Thursday, October 8, 2009

Thomas Gainsborough (1727-1788)

(Self-portrait, painted 1759)

English born Thomas Gainsborough was a successful landscape and portrait painter. At the age of fourteen, he went to London to study under the artist Hubert Gravelot. Despite the strictly realistic tendency of most painters of his time, and being relatively uninfluenced by the great masters of the Renaissance, Gainsborough incorporated his imagination into his work.This provided and distinctive and expressive quality to his paintings. For example, in his landscape paintings, instead of laboriously painting each leaf on a tree, he integrated his brushstroke as a medium to express the leaves. Although he found his great passion in painting landscapes, he made his living as an artist by painting portraits. Ironically enough, those portraits are the same that he is famous for today.
As I flipped through multiple aging books, his sketches caught my attention in a way the others did not. What really caught me was the sketchy, expressive lines that all came together in was that completely described and image.
Study for the portrait of a young girl

This sketch is one of the more messy works that Gainsborough did. It's more like a completed gesture exercise; comparable to the ones we completed for our first assignment drawings. You can also note the wide range of value that he utilized from black chalk.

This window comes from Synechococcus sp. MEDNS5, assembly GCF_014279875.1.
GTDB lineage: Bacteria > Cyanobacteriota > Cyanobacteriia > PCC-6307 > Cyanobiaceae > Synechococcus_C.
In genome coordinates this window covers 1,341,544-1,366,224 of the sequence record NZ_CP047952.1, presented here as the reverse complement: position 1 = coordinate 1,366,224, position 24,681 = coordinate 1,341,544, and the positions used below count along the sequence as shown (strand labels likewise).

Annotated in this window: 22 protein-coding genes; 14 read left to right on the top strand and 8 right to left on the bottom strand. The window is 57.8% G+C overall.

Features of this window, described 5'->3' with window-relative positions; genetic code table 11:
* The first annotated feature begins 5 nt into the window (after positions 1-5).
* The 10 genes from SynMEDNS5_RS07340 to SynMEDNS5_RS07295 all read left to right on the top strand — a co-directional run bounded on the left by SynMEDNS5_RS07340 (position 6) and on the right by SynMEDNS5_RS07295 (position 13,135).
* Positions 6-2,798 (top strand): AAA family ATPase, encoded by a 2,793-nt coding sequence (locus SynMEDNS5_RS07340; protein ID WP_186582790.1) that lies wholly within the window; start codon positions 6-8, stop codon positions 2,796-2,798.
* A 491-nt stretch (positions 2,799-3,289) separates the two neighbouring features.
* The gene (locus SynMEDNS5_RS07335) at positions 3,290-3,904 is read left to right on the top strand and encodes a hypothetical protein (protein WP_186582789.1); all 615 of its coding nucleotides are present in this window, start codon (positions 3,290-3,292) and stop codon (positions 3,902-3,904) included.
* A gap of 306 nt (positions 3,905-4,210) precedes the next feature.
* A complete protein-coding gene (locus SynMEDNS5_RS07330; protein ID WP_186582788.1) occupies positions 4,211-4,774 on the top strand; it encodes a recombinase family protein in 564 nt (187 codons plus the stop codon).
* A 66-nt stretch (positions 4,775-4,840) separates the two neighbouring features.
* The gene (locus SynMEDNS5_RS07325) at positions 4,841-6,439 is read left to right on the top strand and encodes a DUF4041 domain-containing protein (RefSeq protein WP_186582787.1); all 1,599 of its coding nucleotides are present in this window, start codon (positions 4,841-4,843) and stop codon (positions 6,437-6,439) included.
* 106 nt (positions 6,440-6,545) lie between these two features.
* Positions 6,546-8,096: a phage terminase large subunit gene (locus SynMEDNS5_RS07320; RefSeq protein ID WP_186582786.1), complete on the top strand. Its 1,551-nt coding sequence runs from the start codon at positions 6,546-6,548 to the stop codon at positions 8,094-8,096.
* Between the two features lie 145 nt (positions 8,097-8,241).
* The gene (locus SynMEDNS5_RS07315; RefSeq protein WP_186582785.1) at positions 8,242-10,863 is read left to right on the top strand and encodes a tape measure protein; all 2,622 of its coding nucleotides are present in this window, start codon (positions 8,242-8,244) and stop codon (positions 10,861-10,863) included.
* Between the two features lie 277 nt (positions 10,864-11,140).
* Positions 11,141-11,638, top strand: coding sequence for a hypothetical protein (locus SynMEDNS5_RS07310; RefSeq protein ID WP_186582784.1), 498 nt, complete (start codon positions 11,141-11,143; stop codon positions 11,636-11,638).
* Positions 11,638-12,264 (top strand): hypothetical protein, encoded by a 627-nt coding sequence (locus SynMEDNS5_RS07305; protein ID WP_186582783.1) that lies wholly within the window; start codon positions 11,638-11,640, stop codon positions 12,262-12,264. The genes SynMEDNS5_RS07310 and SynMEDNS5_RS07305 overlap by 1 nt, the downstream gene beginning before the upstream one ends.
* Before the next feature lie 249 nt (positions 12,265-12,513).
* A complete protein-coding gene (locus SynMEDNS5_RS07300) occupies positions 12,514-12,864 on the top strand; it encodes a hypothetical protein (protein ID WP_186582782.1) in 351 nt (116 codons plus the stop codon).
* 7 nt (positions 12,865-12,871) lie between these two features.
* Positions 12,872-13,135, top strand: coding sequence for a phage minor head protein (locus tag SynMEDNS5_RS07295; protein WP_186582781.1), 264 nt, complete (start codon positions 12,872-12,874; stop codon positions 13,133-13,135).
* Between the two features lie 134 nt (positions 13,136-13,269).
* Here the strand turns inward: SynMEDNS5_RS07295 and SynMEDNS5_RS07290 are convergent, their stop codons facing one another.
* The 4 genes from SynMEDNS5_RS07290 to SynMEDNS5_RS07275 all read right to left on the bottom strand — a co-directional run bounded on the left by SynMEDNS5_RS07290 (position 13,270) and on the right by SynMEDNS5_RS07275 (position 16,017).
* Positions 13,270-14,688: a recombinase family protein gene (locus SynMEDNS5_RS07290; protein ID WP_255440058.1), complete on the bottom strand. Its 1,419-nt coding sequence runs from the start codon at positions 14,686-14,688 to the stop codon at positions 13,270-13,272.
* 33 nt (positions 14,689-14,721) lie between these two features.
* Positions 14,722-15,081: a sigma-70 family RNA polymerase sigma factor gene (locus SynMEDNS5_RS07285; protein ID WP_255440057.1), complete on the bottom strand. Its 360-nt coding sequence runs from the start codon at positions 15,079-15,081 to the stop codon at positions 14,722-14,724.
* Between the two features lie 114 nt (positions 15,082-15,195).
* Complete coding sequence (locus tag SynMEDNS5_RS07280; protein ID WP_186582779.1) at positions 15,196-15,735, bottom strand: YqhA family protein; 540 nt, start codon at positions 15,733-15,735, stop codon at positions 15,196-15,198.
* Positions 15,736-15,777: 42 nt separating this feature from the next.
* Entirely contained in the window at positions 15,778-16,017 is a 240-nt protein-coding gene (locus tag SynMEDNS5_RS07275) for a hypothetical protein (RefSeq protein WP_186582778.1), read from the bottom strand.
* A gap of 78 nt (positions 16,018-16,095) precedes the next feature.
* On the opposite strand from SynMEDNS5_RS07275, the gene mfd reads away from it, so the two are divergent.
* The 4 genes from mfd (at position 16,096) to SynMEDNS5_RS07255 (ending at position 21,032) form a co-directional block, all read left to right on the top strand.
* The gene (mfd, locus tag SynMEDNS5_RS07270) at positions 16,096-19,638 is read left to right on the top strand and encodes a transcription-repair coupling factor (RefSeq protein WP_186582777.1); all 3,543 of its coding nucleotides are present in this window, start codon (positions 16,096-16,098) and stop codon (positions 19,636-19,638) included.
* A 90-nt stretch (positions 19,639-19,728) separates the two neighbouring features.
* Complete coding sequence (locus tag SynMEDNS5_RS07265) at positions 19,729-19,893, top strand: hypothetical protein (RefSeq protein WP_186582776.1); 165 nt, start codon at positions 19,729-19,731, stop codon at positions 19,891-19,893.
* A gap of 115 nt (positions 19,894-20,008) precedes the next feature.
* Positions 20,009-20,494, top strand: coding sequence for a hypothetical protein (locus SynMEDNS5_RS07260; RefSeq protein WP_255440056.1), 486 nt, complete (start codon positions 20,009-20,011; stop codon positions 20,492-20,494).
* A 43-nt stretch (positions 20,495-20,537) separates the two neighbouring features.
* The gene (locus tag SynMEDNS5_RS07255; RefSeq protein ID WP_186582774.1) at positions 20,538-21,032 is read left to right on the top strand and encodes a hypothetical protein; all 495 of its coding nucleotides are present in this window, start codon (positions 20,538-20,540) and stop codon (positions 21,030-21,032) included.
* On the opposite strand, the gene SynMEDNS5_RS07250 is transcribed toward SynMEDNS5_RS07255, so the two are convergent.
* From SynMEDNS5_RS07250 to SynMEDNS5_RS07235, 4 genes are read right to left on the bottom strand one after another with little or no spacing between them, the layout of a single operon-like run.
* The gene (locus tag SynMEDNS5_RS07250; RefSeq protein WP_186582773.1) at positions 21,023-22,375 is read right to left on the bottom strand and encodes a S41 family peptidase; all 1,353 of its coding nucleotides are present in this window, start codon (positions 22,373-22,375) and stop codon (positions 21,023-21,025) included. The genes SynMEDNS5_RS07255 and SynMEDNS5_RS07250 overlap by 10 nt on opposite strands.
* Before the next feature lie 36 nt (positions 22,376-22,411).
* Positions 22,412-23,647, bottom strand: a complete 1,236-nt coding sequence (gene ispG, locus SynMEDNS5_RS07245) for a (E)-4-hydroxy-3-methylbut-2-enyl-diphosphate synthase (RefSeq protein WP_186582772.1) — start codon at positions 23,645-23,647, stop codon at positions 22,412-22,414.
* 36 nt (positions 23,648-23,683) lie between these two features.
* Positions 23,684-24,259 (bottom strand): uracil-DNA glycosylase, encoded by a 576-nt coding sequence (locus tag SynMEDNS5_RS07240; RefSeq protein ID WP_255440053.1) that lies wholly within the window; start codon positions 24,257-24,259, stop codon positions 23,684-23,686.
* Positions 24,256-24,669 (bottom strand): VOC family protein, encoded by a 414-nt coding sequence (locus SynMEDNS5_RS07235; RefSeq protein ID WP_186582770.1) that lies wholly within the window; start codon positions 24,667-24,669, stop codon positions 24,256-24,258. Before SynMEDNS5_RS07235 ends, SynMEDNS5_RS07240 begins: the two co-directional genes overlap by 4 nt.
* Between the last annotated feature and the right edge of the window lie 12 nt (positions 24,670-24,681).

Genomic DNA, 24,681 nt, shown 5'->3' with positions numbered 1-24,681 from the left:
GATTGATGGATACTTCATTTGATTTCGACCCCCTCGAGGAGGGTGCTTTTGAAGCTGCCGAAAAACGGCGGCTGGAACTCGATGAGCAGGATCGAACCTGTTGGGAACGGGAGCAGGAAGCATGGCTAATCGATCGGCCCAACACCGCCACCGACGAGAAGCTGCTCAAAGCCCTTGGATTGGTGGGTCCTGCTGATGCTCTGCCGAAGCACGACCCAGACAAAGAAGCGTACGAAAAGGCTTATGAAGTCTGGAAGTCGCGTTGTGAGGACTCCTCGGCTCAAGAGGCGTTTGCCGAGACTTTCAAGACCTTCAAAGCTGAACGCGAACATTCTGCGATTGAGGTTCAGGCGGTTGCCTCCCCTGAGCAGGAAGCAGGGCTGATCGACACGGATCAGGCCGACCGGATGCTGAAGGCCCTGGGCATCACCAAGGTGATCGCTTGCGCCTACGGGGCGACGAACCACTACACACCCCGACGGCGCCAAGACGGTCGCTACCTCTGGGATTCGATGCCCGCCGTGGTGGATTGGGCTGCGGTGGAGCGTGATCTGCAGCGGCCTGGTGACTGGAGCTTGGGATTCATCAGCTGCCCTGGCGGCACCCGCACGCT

Study of a lady

I was drawn to this sketch because elegant reality of it, despite its sketchy nature. Gainsborough's use of dark line is shown again here to provide the dark value in the hair, the figure's shadow and the folds of the dress. What also caught me were the highlights in the drawing. They reminded me of the subtractive work that we did in class last week.

Study of a lady

In this sketch, you can clearly see most of the marks he used to create areas of darker value. The style is very expressive, yet the lines are all controlled. The image looks complete he composed the figure in an visually interesting manner.

Grigson, Geoffrey. English Drawing: From Samuel Cooper to Gwen John. Norwich: Jarrold and Sons Ltd, 1955. Print.
"Thomas Gainsborough." Mark Harden's Artchive. Web. 07 Oct. 2009. .

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